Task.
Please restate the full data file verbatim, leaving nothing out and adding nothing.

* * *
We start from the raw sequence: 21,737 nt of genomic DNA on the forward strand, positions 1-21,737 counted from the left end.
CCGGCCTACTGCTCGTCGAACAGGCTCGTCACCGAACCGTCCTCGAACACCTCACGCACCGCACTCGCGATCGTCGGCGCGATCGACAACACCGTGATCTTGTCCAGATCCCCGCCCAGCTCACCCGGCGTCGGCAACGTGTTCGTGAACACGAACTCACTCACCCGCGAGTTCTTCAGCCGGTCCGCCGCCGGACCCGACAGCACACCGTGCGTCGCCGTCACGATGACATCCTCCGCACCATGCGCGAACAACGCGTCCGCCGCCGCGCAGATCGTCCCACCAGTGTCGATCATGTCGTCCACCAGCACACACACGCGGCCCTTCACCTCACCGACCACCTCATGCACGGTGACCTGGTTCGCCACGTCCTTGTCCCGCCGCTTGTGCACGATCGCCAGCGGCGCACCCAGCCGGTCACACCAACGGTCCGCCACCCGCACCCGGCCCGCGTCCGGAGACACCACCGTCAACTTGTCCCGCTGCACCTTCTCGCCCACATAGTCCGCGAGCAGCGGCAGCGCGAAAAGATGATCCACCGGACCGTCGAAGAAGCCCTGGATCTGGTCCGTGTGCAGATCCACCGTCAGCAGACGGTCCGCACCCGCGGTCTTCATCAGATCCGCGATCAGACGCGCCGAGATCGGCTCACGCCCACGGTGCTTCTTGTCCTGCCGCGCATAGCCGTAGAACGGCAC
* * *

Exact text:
We start from the raw sequence: 21,737 nt of genomic DNA on the forward strand, positions 1-21,737 counted from the left end.
CCGGCCTACTGCTCGTCGAACAGGCTCGTCACCGAACCGTCCTCGAACACCTCACGCACCGCACTCGCGATCGTCGGCGCGATCGACAACACCGTGATCTTGTCCAGATCCCCGCCCAGCTCACCCGGCGTCGGCAACGTGTTCGTGAACACGAACTCACTCACCCGCGAGTTCTTCAGCCGGTCCGCCGCCGGACCCGACAGCACACCGTGCGTCGCCGTCACGATGACATCCTCCGCACCATGCGCGAACAACGCGTCCGCCGCCGCGCAGATCGTCCCACCAGTGTCGATCATGTCGTCCACCAGCACACACACGCGGCCCTTCACCTCACCGACCACCTCATGCACGGTGACCTGGTTCGCCACGTCCTTGTCCCGCCGCTTGTGCACGATCGCCAGCGGCGCACCCAGCCGGTCACACCAACGGTCCGCCACCCGCACCCGGCCCGCGTCCGGAGACACCACCGTCAACTTGTCCCGCTGCACCTTCTCGCCCACATAGTCCGCGAGCAGCGGCAGCGCGAAAAGATGATCCACCGGACCGTCGAAGAAGCCCTGGATCTGGTCCGTGTGCAGATCCACCGTCAGCAGACGGTCCGCACCCGCGGTCTTCATCAGATCCGCGATCAGACGCGCCGAGATCGGCTCACGCCCACGGTGCTTCTTGTCCTGCCGCGCATAGCCGTAGAACGGCAC